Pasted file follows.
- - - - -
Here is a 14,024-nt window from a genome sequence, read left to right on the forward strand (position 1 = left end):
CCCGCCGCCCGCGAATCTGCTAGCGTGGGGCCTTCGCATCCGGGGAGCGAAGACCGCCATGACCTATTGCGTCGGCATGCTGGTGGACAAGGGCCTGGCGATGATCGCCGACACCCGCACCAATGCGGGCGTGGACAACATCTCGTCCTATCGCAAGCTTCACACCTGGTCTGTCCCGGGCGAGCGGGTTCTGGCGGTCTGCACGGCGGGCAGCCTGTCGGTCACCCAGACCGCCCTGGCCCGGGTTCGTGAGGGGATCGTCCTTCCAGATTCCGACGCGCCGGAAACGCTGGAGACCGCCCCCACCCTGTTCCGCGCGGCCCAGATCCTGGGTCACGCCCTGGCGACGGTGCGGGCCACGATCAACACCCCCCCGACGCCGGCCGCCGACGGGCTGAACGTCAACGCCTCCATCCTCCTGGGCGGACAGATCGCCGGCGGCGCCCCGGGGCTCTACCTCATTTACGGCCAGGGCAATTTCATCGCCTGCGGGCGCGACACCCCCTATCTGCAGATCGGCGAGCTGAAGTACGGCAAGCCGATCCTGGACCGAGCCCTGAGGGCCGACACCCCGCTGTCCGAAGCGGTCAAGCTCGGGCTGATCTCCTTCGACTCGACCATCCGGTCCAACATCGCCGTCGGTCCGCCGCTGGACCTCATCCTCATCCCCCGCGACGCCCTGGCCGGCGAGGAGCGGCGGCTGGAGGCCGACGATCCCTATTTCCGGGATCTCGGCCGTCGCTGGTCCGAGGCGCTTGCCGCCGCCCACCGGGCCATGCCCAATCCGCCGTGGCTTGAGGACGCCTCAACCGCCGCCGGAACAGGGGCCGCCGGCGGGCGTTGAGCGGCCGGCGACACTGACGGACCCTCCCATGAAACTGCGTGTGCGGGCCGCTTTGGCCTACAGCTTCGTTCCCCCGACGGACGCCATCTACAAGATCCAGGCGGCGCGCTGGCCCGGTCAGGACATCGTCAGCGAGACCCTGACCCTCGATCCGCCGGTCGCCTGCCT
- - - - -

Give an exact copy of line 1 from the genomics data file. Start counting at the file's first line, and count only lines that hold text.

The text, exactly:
Here is a 14,024-nt window from a genome sequence, read left to right on the forward strand (position 1 = left end):